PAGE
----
When installing drywall, joint compound, or mud, is an essential component of this process.But what type is best: wet, pre-mixed joint compound or dry joint compound? Before purchasing, homeowners and other do-it-yourselfers may want to consider various factors such as cost, ease of mixing and installation, and product life I had a guy come in to do some drywall taping today and I had a bag of 20 min hot mud and a bucket of each green (regular) and blue (lightweight) joint compound. I always though that the green should be used for the first two coats cause it is stronger and blue for the final coat cause it is easier to sand.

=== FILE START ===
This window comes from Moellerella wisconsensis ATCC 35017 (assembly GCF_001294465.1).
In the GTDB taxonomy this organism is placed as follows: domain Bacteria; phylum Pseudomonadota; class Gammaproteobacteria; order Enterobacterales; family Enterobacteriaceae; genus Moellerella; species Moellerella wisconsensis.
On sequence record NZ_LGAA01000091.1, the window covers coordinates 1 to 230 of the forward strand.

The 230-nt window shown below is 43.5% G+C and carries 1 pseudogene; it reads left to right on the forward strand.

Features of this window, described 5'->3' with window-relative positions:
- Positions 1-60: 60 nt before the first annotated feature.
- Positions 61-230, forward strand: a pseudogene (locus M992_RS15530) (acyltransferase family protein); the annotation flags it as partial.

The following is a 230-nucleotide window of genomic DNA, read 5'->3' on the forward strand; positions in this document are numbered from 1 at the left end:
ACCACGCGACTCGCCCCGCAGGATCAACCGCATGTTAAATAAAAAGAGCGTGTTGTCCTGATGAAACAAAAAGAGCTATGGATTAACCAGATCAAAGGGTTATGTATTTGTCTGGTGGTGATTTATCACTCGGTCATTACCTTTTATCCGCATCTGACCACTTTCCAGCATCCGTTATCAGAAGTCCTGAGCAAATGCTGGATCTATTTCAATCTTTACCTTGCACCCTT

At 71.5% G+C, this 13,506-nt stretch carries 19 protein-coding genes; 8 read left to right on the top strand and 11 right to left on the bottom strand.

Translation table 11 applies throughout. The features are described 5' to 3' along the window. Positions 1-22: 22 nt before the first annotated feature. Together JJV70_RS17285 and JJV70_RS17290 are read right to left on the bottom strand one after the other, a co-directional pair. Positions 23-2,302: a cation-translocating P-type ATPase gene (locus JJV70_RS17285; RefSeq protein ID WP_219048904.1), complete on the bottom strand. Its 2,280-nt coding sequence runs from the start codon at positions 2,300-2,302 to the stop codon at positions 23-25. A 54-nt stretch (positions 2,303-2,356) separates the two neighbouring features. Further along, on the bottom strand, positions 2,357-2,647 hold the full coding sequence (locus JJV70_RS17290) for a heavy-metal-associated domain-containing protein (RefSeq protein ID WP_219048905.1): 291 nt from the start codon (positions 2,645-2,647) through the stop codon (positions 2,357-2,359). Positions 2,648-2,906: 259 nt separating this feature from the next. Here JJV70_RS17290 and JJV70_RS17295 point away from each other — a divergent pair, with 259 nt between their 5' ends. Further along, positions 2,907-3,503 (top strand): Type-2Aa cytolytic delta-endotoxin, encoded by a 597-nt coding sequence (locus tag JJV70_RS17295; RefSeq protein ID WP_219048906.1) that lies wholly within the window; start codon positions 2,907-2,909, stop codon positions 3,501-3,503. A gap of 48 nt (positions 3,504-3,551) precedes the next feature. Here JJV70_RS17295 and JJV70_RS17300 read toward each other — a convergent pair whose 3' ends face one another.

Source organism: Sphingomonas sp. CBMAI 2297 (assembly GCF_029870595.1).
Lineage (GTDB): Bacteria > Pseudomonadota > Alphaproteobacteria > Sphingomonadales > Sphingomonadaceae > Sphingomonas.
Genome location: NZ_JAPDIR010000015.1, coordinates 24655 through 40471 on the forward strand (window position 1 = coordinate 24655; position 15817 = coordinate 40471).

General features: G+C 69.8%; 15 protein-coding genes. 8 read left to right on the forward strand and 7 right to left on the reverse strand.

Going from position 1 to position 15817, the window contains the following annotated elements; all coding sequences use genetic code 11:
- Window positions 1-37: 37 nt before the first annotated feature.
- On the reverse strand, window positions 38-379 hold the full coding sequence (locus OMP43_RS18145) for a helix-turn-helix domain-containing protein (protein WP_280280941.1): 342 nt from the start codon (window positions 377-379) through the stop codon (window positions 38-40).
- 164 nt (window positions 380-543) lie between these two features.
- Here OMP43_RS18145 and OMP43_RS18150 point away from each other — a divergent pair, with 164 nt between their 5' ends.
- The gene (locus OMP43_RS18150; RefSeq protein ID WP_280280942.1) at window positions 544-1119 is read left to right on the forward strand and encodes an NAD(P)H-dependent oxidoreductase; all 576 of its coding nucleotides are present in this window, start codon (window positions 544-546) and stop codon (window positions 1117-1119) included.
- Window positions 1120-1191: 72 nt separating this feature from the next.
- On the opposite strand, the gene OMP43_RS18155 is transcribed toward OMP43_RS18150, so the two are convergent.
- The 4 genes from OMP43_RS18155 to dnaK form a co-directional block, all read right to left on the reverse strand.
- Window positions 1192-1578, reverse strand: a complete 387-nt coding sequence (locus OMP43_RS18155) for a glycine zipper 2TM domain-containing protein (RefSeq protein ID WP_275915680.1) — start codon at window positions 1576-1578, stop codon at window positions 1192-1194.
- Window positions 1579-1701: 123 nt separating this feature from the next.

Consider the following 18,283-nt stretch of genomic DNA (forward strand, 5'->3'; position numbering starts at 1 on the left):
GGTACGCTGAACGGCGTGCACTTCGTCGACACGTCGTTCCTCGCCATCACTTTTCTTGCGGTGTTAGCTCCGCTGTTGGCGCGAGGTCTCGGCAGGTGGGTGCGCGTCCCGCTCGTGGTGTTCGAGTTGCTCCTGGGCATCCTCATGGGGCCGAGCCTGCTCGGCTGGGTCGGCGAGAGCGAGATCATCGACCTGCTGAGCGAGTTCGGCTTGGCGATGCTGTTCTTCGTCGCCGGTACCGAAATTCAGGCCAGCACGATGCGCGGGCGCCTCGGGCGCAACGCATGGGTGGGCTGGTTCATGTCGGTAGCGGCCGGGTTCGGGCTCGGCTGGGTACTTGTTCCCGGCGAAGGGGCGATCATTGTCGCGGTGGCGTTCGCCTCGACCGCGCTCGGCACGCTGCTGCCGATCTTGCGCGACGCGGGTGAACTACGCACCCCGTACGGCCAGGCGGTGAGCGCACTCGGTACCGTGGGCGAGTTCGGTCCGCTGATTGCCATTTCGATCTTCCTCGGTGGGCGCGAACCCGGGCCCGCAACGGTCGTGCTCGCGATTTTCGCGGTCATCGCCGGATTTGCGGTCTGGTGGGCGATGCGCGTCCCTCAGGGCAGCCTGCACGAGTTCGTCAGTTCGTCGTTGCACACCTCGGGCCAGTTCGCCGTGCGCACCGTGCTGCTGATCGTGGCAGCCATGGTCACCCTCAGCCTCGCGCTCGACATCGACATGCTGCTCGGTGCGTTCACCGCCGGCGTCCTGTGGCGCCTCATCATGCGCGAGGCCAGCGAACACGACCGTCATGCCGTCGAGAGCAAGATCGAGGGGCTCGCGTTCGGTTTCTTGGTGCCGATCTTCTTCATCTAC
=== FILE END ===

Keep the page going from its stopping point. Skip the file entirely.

I found that before you install sheetrock you should rip strips of wood and nail them on the studs around the shower enclosure to keep the sheetrock nice and flat, the strips should be a tad thicker than the flange. it also helps when you put the baseboard around the wall the baseboard stays straight instead of being cocked over 5 or 10 degrees. Sep 09, 2018 · Mud is the trade term for joint compound. Ready-mixed mud comes in three basic varieties: Taping compound dries hard and works well for embedding paper drywall tape over seams. Topping compound is less durable but shrinks very little and sands easily, so it is effective for covering taped seams and providing a final, smooth finish coat.